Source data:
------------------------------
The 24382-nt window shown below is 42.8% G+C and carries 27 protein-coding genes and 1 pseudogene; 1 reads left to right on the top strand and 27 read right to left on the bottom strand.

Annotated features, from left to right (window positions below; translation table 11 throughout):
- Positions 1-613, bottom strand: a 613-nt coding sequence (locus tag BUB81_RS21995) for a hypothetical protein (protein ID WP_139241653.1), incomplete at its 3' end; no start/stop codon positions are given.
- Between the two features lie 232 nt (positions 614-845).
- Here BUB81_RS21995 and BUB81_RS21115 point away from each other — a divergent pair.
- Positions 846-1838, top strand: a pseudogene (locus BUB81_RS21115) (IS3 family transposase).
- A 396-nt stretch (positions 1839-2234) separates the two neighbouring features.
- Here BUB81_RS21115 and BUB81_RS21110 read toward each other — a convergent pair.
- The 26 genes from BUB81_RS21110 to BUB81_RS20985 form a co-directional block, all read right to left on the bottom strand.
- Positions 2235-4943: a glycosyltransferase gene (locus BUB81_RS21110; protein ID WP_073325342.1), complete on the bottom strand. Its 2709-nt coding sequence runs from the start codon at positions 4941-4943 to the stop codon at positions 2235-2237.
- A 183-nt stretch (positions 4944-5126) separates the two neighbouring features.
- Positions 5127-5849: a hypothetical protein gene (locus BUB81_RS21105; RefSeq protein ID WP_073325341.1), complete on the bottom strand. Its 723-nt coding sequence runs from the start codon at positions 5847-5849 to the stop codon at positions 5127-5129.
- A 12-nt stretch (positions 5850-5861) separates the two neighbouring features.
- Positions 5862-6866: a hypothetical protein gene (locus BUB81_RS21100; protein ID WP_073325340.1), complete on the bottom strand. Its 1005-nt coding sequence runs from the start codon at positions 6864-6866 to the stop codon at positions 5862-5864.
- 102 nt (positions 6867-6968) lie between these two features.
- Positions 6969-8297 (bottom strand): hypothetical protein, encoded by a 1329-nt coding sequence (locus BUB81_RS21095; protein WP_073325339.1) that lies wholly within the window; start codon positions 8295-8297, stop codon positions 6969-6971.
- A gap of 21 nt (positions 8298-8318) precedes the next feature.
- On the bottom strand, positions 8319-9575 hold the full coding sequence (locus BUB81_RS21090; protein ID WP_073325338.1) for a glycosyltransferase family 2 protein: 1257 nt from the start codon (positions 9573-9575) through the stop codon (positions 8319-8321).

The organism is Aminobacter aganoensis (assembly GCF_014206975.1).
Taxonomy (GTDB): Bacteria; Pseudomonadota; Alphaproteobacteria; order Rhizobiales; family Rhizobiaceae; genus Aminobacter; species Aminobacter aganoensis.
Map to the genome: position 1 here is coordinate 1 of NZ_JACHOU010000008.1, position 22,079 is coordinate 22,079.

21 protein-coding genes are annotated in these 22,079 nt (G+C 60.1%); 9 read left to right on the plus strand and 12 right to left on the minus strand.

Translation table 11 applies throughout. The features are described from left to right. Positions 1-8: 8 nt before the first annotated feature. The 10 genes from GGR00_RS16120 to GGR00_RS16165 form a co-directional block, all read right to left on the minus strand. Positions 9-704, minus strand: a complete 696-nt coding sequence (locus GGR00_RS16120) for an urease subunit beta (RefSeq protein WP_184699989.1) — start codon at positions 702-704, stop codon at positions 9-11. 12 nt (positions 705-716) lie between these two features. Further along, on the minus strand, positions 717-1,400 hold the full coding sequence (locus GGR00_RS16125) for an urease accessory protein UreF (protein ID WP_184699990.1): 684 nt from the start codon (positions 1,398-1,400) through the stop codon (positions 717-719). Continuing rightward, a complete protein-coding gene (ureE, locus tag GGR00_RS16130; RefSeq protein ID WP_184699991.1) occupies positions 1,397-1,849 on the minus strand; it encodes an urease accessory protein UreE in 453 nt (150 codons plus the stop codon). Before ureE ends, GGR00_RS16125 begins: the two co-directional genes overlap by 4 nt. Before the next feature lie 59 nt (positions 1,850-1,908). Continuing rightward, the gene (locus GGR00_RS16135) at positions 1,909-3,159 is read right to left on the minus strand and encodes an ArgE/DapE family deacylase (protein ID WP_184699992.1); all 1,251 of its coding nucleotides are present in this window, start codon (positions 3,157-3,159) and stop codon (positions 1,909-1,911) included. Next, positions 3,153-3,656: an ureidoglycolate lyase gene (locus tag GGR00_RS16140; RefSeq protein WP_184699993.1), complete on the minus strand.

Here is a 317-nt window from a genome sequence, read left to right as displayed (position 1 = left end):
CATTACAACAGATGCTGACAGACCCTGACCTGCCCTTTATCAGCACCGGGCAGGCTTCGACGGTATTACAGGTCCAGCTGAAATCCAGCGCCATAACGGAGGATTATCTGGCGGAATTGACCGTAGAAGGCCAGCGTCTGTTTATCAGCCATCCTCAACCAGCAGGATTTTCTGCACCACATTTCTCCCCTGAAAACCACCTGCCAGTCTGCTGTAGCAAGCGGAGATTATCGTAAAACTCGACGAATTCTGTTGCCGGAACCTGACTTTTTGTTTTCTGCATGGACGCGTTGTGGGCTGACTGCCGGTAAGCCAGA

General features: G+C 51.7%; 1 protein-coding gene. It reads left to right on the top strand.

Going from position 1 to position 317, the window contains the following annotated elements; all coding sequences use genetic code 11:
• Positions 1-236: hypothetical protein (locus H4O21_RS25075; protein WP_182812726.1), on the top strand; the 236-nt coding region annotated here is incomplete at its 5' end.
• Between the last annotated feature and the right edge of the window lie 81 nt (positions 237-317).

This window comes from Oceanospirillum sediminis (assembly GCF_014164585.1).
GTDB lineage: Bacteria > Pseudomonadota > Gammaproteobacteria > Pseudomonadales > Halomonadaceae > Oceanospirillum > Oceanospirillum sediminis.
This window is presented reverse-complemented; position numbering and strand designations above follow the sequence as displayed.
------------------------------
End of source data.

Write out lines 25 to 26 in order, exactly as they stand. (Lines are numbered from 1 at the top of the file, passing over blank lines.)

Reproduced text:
CATTACAACAGATGCTGACAGACCCTGACCTGCCCTTTATCAGCACCGGGCAGGCTTCGACGGTATTACAGGTCCAGCTGAAATCCAGCGCCATAACGGAGGATTATCTGGCGGAATTGACCGTAGAAGGCCAGCGTCTGTTTATCAGCCATCCTCAACCAGCAGGATTTTCTGCACCACATTTCTCCCCTGAAAACCACCTGCCAGTCTGCTGTAGCAAGCGGAGATTATCGTAAAACTCGACGAATTCTGTTGCCGGAACCTGACTTTTTGTTTTCTGCATGGACGCGTTGTGGGCTGACTGCCGGTAAGCCAGA

General features: G+C 51.7%; 1 protein-coding gene. It reads left to right on the top strand.